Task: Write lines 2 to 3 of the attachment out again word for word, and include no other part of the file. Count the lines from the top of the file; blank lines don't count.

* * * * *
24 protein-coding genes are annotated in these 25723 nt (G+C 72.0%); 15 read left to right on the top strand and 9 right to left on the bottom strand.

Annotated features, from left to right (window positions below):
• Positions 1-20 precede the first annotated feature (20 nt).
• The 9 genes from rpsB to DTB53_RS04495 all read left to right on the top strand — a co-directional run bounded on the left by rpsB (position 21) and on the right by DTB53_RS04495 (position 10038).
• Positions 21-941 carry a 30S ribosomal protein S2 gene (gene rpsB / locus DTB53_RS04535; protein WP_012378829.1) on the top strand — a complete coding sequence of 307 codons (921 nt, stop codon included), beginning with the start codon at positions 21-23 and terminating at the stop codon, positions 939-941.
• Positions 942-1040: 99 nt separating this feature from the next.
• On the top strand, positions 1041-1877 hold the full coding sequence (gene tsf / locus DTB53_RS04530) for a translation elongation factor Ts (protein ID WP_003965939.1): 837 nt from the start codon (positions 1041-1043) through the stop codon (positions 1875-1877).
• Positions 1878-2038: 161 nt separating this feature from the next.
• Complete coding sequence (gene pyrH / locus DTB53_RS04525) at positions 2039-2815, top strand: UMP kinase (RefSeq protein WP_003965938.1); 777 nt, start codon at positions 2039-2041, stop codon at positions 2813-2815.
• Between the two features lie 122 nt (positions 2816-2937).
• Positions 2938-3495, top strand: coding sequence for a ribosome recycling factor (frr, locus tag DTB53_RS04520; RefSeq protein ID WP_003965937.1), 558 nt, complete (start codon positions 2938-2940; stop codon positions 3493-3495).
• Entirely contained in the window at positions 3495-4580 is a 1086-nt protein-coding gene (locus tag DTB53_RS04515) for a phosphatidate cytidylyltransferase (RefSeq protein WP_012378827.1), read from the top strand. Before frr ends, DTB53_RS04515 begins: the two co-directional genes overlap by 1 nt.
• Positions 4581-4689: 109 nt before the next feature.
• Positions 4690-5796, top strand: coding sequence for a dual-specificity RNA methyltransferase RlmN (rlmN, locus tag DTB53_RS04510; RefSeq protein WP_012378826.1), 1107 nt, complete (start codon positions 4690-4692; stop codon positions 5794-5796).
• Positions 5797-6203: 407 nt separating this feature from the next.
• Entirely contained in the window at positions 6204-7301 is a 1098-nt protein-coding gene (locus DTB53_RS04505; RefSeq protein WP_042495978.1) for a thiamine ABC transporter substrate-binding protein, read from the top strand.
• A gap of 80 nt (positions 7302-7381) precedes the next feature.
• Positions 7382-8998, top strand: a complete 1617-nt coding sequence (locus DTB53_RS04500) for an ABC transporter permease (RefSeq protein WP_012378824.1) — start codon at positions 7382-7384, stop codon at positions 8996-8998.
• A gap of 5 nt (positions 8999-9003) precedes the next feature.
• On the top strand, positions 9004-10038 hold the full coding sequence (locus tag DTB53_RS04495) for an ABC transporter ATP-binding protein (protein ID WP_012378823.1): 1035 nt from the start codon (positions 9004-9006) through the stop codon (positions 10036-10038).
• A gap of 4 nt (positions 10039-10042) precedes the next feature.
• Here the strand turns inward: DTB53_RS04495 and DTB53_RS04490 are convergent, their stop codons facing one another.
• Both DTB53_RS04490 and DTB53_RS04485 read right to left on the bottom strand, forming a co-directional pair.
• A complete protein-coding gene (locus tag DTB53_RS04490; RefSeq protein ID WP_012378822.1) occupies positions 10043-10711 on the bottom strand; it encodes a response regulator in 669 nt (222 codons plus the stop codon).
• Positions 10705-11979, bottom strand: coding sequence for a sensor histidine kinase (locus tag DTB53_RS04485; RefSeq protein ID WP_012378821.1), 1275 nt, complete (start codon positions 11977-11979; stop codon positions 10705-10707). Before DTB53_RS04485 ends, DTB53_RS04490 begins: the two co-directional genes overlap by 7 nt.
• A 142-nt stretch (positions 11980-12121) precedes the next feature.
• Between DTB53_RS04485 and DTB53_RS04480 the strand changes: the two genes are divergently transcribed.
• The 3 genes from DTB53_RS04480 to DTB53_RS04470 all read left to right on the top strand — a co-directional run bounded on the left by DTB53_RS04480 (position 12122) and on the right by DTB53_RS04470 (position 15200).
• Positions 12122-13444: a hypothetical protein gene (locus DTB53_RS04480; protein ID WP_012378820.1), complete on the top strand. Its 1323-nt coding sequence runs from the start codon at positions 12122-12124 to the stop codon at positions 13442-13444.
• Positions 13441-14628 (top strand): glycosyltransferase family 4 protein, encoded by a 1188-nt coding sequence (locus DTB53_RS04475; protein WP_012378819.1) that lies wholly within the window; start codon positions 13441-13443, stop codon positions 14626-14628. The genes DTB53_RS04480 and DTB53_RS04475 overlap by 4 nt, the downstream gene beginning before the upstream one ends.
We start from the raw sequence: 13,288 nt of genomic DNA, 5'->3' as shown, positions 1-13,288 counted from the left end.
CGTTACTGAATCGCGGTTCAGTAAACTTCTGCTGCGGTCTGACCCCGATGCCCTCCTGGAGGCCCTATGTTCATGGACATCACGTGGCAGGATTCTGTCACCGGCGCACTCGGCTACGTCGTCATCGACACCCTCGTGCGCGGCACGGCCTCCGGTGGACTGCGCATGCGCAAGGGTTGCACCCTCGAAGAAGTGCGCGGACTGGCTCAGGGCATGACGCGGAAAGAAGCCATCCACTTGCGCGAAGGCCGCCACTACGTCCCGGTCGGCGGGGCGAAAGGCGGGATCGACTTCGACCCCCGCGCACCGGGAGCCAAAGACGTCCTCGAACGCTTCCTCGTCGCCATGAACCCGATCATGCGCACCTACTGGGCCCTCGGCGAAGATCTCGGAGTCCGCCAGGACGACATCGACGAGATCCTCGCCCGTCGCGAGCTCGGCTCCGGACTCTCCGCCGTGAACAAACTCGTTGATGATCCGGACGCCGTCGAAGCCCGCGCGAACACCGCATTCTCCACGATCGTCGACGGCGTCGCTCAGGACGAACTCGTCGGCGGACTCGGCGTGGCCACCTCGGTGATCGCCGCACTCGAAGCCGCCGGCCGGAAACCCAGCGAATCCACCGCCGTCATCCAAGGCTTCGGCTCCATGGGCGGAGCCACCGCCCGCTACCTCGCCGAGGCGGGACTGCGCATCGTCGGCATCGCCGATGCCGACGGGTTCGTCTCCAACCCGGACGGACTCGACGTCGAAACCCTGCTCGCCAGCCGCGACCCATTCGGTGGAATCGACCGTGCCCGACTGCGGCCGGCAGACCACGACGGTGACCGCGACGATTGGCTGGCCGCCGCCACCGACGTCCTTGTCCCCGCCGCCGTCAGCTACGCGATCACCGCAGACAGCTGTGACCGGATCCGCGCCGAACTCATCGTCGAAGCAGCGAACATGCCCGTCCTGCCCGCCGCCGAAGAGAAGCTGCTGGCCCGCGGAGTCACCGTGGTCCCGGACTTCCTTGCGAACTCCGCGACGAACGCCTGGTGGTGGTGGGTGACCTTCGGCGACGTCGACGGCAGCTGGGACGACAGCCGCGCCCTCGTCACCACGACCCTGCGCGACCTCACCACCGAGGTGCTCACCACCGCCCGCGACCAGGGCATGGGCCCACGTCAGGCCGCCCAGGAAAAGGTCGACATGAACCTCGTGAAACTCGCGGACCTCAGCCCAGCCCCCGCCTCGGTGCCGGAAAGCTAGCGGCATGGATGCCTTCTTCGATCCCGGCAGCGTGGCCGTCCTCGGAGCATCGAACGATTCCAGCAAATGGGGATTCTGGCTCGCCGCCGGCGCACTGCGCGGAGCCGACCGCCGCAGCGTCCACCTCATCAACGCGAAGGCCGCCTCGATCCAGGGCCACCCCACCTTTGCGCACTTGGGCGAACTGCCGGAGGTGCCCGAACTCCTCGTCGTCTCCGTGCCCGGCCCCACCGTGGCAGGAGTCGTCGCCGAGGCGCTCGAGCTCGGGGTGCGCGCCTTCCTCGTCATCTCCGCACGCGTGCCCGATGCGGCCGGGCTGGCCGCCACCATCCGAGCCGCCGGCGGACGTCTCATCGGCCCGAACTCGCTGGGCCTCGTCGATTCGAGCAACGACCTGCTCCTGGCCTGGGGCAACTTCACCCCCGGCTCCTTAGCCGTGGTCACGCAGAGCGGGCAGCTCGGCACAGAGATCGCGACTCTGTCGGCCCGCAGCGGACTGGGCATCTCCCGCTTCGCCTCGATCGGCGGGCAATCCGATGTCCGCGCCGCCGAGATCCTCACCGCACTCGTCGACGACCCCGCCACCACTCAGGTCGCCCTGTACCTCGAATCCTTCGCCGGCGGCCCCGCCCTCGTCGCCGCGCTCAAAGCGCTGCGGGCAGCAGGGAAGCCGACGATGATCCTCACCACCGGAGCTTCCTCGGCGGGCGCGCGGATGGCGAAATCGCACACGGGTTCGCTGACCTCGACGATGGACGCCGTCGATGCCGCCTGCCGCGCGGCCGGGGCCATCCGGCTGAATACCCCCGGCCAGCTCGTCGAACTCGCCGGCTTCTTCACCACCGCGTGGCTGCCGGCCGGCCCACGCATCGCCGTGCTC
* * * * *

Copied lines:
Annotated features, from left to right (window positions below):
• Positions 1-20 precede the first annotated feature (20 nt).